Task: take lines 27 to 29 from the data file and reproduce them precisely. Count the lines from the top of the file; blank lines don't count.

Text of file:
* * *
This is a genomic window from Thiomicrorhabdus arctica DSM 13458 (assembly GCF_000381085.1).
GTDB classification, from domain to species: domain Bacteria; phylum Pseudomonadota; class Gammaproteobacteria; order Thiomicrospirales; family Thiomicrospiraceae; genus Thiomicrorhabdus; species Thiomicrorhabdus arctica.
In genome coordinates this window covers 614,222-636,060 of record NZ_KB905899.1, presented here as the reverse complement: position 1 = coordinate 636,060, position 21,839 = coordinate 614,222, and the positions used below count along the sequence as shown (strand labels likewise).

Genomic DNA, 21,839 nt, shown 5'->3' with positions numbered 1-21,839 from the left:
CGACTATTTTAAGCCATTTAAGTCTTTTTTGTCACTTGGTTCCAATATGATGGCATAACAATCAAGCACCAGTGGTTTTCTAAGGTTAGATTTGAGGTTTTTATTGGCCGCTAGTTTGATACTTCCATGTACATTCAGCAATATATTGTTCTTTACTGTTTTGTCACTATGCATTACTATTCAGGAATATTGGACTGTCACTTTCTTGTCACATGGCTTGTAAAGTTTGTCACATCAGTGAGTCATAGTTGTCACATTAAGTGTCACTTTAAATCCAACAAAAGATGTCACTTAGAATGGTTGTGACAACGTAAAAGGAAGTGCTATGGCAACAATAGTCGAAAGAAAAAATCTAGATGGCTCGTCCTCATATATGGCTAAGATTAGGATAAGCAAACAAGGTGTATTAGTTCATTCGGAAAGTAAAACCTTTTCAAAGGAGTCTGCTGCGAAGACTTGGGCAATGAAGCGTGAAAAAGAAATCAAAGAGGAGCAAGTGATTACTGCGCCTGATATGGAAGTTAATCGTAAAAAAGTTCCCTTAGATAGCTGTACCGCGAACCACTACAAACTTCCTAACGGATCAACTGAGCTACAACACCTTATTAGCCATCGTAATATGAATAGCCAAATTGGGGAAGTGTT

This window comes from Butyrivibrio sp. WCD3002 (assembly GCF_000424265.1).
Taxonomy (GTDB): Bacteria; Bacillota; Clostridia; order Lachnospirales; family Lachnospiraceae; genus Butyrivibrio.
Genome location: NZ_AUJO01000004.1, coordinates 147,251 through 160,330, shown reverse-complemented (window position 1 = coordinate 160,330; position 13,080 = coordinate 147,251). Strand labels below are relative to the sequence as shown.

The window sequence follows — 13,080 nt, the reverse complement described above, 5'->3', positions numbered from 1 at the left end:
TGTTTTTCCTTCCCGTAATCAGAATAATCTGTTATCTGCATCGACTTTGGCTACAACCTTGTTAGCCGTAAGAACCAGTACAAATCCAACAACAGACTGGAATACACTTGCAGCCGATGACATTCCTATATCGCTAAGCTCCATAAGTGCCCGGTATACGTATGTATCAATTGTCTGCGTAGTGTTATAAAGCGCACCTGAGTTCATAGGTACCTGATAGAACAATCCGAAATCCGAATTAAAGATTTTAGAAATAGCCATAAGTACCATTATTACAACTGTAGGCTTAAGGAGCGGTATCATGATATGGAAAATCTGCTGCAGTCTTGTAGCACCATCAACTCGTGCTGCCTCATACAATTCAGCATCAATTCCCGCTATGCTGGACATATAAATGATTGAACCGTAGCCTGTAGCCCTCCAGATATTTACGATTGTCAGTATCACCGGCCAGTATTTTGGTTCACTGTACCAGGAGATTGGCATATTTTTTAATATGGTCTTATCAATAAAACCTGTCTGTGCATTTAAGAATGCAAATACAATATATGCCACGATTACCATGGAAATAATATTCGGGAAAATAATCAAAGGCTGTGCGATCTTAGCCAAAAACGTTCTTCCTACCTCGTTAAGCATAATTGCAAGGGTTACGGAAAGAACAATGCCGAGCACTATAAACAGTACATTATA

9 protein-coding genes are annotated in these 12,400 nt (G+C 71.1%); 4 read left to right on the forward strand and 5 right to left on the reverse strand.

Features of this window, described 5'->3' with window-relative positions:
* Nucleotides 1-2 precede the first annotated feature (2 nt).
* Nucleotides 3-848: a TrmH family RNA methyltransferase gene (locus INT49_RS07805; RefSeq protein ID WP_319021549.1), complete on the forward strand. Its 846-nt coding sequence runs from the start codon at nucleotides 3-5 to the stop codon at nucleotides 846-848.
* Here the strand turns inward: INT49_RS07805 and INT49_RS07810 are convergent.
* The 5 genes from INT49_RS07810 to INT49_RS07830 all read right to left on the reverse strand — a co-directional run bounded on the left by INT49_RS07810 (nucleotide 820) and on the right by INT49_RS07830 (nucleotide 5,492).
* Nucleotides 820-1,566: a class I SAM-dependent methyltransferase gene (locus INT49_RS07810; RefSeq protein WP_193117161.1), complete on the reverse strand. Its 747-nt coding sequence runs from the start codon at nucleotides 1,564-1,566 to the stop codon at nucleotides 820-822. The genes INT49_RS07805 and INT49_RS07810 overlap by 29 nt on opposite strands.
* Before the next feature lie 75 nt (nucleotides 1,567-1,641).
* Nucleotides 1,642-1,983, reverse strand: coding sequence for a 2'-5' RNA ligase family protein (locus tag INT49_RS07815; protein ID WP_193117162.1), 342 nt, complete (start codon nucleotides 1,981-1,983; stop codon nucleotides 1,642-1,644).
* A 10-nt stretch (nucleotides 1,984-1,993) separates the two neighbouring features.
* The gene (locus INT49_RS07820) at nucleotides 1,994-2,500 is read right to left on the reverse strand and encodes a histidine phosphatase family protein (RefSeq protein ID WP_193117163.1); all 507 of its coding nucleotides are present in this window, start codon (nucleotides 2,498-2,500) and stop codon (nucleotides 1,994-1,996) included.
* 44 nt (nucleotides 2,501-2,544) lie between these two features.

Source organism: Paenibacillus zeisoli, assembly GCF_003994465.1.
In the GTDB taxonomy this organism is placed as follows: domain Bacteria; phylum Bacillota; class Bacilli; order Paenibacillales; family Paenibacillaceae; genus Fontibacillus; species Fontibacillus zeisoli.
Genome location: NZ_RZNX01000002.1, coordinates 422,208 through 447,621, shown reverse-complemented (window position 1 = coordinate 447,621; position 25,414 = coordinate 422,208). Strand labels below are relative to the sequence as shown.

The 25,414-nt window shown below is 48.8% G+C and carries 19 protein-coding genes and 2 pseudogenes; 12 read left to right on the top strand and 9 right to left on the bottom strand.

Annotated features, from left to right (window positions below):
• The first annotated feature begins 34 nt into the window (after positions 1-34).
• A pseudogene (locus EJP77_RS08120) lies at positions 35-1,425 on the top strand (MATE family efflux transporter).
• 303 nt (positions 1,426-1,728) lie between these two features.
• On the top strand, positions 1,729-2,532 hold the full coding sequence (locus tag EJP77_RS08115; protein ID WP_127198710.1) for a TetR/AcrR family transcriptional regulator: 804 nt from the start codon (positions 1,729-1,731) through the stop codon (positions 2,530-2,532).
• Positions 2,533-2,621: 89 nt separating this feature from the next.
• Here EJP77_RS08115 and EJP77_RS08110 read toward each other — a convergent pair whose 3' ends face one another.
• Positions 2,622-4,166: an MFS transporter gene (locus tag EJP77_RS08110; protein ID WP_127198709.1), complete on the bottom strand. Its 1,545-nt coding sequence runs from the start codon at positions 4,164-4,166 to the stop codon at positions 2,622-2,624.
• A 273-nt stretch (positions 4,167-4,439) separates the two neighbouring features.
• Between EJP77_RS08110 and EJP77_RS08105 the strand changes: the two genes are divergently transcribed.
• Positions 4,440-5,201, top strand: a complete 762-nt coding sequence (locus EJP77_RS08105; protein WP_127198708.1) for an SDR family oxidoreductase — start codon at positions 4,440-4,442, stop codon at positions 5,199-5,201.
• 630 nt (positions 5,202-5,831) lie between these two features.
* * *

Annotated features, from left to right (window positions below):
• The first annotated feature begins 34 nt into the window (after positions 1-34).
• A pseudogene (locus EJP77_RS08120) lies at positions 35-1,425 on the top strand (MATE family efflux transporter).